Bridges span worlds and expand boundaries, allowing connections of spirit and the mingling of cultures and people. Emanuel Swedenborg understood the profound value, the absolute necessity, of an intimate connection between the spiritual and material worlds. This interdependence connects our worldly lives with our deepest feelings and thoughts.
Most of us treasure objects that symbolize something special to us and build bridges to meaningful experiences and concepts. How might an artifact such as a cross, beads, Star of David, or a sacred book be a portal to something much greater than itself?
The seventeenth installment of our annual anthology, the Chrysalis Reader, focuses on the connections that we make between this world and the next. Writers from all walks of life share their poetry, short fiction, and essays on the experiences that bring us together or set us apart, illuminating the many and varied kinds of bridges in our lives.
“The inner realm of the mind and the external reality of the physical earth are separate places, yet both spheres influence our daily interactions with people and impact our health. Life is in tune when the music from each area strengthens our decisions and enhances our well-being. In Bridges: Paths between Worlds, the seventeenth edition of the Swedenborg Foundation’s Chrysalis Reader, fifty-two artistic works poems, stories, and essays take the reader on an enlightening journey from one world to the next, demonstrating the significance of the unseen elements of thought, inspiration, and feeling.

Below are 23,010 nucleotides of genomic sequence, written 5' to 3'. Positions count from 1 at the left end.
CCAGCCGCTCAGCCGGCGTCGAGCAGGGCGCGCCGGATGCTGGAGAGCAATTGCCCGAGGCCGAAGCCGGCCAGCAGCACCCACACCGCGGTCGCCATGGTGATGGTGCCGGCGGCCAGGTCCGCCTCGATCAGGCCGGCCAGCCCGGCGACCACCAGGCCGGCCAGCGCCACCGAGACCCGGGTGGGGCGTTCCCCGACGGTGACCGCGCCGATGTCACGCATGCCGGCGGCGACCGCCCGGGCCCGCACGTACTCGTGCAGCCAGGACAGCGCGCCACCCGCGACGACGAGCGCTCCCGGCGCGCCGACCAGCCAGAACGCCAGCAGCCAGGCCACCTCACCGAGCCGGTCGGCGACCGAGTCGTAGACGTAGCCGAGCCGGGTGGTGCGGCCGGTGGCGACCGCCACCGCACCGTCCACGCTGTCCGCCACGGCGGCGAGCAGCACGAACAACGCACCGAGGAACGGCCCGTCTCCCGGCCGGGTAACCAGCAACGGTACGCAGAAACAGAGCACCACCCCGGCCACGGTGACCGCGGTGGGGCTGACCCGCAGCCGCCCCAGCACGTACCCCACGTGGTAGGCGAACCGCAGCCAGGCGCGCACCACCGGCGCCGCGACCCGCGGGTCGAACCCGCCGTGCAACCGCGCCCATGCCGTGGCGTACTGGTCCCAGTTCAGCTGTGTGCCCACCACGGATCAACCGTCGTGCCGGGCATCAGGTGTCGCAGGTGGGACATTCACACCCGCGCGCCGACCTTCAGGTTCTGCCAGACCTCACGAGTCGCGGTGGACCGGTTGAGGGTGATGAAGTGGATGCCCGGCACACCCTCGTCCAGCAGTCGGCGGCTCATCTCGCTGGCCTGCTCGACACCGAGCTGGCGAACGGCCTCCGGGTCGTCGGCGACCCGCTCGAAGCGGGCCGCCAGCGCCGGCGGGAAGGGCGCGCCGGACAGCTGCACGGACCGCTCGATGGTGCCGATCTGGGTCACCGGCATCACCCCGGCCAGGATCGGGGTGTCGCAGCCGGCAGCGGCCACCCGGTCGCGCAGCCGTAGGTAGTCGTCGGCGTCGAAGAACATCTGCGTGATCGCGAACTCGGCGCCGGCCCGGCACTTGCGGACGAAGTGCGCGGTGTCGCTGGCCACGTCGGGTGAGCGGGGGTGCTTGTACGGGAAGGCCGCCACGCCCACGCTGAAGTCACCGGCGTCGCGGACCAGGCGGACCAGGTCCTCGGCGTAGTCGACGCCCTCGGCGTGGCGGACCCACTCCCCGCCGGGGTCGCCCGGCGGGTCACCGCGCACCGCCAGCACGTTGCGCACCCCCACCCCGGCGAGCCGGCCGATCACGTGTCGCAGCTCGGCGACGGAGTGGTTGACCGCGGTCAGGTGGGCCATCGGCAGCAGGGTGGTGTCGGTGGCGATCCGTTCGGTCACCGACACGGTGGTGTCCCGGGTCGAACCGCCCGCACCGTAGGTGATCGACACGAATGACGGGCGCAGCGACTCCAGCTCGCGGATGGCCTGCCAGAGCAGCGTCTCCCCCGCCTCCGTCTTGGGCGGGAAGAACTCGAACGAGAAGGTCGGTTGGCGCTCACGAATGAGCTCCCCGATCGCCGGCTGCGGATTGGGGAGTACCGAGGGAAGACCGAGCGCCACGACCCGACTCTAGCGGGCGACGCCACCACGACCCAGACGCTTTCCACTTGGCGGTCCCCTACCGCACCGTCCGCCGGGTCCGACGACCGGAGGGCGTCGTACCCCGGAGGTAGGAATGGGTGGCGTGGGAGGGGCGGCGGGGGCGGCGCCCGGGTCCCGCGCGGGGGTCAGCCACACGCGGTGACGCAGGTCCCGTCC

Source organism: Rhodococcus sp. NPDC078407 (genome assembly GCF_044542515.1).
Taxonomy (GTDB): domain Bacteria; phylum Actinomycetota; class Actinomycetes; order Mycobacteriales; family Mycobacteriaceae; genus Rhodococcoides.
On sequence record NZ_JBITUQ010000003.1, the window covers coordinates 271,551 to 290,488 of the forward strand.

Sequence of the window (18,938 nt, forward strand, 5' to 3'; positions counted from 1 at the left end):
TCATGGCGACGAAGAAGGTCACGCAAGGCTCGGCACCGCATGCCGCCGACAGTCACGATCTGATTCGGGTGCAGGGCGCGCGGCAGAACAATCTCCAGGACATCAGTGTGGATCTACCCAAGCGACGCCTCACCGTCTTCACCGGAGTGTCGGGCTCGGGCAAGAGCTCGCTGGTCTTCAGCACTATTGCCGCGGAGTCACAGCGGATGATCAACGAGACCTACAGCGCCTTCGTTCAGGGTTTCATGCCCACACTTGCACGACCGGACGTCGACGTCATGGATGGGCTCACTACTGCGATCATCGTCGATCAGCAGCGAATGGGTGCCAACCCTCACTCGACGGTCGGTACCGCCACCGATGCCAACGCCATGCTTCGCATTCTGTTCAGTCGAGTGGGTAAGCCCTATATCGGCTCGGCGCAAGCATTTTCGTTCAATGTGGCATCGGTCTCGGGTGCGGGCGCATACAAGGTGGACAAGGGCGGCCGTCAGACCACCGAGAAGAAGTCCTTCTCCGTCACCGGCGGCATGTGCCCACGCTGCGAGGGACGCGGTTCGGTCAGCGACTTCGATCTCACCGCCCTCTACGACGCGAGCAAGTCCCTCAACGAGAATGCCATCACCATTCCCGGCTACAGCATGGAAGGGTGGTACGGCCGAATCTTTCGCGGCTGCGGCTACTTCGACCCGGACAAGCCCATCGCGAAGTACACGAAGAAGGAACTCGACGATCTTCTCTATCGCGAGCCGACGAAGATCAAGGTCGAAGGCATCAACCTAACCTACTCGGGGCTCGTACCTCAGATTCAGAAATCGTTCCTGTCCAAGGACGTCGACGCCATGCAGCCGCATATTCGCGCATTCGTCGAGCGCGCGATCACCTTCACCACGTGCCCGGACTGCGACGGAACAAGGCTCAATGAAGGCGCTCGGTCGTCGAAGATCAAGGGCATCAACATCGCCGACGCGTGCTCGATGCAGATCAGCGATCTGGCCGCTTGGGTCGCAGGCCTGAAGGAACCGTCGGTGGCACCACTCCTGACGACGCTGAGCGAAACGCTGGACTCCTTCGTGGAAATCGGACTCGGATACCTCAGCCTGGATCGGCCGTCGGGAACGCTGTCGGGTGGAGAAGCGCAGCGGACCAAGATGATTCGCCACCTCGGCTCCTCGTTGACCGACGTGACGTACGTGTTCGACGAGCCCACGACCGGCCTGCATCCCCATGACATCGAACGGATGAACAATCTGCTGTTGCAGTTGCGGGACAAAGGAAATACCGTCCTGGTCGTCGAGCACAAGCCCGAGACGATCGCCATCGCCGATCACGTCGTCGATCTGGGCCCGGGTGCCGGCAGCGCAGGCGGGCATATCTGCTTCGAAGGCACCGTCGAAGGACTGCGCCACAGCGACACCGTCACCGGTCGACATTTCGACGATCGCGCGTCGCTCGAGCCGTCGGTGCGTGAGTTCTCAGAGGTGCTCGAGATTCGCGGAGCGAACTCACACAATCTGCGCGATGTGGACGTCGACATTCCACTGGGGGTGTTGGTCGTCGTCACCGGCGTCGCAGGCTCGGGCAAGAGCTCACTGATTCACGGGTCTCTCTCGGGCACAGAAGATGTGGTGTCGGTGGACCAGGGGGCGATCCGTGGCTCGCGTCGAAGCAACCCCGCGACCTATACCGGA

Bridges is for those who define living as an ongoing transitional process, not just a static series of events. Change does not need to be profound; in fact, it is often the minor incidents and subtle perceptions that alter our existence. The underlying message is one of progressive continuation, exploring new paths and reinterpreting the past. This thought-provoking anthology is divided into five parts, each with a specific topic, such as ‘adventure’ or ‘wonder.’
This year’s Chrysalis Reader includes several notable poets. The prolific Robert Bly, whose poems have been read on National Public Radio, and Linda Pastan, a past poet laureate of Maryland and recipient of the Ruth Lilly Prize, showcase their work, along with Jason Schossler, winner of the Edwin Markham Prize. In addition, two noteworthy essayists appear on the list of contributors: John L. Hitchcock, a Jungian psychotherapist, and Tom Lombardo, a poetry editor and founding editor-in-chief of WebMD. The art of Kate Cheney Chappell, a Maine printer and printmaker, is featured throughout the book.
Established by Emanuel Swedenborg in the eighteenth century, the foundation is nondenominational and embraces everyone. Emphasizing free spirituality over conventional religion, this organization bases its beliefs on positive contact between different planes of existence and psychic communication between people. Swedenborg published eighteen theological works and left behind additional unpublished material. This scientist and philosopher is best known for Heaven and Hell (1758).
The Chrysalis Reader features a different theme every year, edited by Carol and Robert Lawson. Carol S. Lawson has an extensive background in publishing, having worked for Harper & Row, the American Birding Association, and the U.S. government. Robert F. Lawson is a poet with credits in multiple publications, including Three Rivers Poetry Journal and Kalliope.
Within the mysticism of dreams and visions those who seek guidance can find comfort and peace as well as stimulation for creative endeavors. Free from inhibiting tradition and released from the restraint of conformity, life is an opportunity filled with symbolical bridges between worlds.”
—ForeWord Reviews, Nov/Dec 2010 issue, review by Julia Ann Charpentier